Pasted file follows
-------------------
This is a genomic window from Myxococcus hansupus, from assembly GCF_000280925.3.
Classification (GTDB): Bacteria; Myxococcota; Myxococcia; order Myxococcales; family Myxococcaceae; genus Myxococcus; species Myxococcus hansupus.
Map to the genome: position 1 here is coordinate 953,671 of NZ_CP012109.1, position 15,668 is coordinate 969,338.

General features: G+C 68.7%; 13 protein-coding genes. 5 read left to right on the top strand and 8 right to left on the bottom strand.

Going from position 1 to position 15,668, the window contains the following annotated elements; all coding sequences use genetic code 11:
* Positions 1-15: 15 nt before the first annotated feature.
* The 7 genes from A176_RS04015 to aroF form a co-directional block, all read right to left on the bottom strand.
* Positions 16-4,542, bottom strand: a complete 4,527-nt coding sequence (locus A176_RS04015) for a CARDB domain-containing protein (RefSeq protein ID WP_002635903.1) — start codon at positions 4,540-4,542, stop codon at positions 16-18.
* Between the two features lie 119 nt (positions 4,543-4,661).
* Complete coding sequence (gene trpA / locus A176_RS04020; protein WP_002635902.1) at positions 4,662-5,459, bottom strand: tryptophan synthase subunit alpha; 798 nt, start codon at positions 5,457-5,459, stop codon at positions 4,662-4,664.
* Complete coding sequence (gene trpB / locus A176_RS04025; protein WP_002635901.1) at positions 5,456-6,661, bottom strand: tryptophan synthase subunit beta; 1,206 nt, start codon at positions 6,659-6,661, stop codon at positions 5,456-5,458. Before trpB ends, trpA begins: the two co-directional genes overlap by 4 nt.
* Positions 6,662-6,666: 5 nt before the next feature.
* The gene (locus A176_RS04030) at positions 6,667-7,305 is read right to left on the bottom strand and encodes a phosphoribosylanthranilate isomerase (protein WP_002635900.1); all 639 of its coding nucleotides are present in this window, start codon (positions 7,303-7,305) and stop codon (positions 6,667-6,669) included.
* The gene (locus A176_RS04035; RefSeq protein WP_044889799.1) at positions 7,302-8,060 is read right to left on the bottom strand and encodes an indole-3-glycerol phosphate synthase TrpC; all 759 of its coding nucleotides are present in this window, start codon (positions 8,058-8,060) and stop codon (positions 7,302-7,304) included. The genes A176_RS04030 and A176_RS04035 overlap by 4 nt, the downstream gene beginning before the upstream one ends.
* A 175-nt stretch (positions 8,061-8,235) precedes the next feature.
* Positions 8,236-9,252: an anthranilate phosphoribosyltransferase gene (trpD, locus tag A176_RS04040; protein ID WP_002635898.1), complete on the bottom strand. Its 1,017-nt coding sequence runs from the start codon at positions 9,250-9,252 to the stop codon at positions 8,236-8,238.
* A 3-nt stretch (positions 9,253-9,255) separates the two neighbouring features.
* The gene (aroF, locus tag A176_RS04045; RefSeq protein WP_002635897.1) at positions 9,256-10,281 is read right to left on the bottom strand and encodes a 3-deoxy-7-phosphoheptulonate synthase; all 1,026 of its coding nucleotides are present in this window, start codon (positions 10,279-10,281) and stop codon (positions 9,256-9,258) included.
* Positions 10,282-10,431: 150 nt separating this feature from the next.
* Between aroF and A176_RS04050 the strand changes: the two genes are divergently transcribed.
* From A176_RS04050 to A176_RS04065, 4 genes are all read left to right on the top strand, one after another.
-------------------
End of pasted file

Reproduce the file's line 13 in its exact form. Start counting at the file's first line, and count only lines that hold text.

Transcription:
* The gene (locus A176_RS04030) at positions 6,667-7,305 is read right to left on the bottom strand and encodes a phosphoribosylanthranilate isomerase (protein WP_002635900.1); all 639 of its coding nucleotides are present in this window, start codon (positions 7,303-7,305) and stop codon (positions 6,667-6,669) included.